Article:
Though the construction of critical infrastructure on both sides triggered the 2020 clash and China’s subsequent incursions into the Indian territory, the underlying cause behind PLA’s growing assertions along LAC is entirely different. New Delhi’s abrogation of Article 370, which stripped Jammu and Kashmir of semi-autonomous status, is the core strategic issue inspiring China’s change in strategy. After the abrogation of this article, Ladakh, previously part of J&K, has been conferred upon the status of a separate Union Territory under New Delhi’s direct control. Ladakh is the Indian side of the LAC, a disputed and demarcated boundary line.
Sino-Indian differences regarding the LAC are well known, and hence the change of Ladakh’s special status was perceived as a change in status quo by the Indian side. Both sides attempted to separate the border issues from overall bilateral ties; however, the geopolitical realities are quickly catching on. It is no secret that the US considers India a geopolitical competitor to China. US objective is to engage Beijing with a regional rival and delay its ambitions of being a global hegemon. Despite economic ties and ever-growing bilateral trade- which crossed a whopping figure of US$100 billion last year- both China and India acknowledge being adversaries and belonging to different blocs in the current global configuration.
Blocs, of course, is a loosely based term in the current global scenario, with the likes of China as the revisionist bloc and the US as the status quo power. India is a part of QUAD, which besides not being a military alliance, is still is directed at China. New Delhi also fears a two-front war theatre with China on one side and Pakistan on the other. The frozen Sino-Indian ties went further down a few degrees when China announced a PLA troop-who engaged with Indian troops during Galwan Clash as a torchbearer in the 2022 Beijing Winter Olympics. This triggered fury in New Delhi, which announced a diplomatic boycott of the entire event. This Chinese action was quite provocative and showed that it is not concerned much about upsetting New Delhi.
Beijing is not prone to making thoughtless and meaningless gestures, and that too at Winter Olympics Opening Ceremony. This gesture symbolizes that Beijing is not worried about India’s resentment over such political or domestic actions. Indians have been unable to contain Chinese incursions into their territory as well as adopt strict rhetoric on an official level. The government-level responses to PLA’s border incursions even after the deaths of twenty Indian soldiers show New Delhi’s realization that escalation of tensions would asymmetrically affect India. The Galway Clash and the muted Indian response indicate that despite belief, New Delhi is unable to stand up to China.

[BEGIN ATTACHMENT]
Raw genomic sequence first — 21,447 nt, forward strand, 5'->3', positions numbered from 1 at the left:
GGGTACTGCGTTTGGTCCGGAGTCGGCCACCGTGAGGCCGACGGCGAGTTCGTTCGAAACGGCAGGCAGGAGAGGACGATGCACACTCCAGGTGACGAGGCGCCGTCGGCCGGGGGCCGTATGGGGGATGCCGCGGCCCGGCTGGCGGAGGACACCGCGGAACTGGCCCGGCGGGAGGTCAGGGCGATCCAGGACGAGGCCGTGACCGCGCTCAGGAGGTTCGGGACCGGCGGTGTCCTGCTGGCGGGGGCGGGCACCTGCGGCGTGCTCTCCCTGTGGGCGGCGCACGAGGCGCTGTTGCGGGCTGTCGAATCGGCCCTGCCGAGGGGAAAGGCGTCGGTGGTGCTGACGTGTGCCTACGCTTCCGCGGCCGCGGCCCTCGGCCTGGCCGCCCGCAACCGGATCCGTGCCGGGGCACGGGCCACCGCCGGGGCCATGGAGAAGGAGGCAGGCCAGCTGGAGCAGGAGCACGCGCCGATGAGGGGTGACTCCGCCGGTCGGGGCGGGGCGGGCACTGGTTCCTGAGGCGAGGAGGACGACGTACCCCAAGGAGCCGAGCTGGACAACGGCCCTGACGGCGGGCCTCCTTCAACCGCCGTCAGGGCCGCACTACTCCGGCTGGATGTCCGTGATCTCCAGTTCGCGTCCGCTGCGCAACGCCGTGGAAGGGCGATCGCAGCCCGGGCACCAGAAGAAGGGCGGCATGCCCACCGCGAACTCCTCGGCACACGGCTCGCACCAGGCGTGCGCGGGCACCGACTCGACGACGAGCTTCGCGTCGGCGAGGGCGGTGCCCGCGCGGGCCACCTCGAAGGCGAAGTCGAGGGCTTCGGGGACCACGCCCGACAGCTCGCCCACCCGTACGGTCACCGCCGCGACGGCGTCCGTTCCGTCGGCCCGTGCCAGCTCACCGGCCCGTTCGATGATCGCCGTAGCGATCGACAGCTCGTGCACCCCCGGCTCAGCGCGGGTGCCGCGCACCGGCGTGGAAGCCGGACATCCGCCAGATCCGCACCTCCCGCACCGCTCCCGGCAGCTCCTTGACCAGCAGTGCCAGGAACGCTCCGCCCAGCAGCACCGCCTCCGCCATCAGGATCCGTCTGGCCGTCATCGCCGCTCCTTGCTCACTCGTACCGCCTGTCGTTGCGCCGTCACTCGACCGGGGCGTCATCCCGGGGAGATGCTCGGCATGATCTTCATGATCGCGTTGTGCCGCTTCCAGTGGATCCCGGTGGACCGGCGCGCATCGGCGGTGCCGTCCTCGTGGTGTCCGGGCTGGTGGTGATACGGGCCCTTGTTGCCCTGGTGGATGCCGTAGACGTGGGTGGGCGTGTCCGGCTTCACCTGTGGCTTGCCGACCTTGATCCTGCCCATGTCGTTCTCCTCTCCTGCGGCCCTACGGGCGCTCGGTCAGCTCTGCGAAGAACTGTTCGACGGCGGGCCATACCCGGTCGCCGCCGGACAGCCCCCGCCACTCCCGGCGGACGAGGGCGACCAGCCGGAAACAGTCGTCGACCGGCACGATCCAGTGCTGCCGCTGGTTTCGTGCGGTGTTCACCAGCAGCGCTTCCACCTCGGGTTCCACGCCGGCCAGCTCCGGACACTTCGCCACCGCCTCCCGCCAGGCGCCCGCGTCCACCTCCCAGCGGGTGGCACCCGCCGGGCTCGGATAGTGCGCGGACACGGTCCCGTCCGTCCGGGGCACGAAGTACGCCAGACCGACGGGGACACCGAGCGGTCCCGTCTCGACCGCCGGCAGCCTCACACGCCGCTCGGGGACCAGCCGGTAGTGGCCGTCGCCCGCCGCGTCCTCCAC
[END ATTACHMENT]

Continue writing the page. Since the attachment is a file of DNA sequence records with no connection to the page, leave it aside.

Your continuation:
It is either unwilling or unable to defend its own territory, let alone challenge Beijing. Furthermore, the muted US response to the recent Russian invasion of Ukraine demonstrates that there isn’t much Washington can do for its allies despite assurances in the face of strong adversaries. Perhaps this is the reason that New Delhi has been cautious about AUKUS as it comprehends that China can escalate tensions at the LAC in order to pressure and punish India. The trends show that China will only grow more assertive in the Sino-Indian bilateral ties. Despite economic terms, strategic calculations will continue to dictate the trajectory of Sino Indian equation.
The writer is an Assistant Professor in the Department of Political Science at Abdul Wali Khan University Mardan. He can be reached at email@example.com. The views expressed by the writers do not necessarily represent Global Village Space’s editorial policy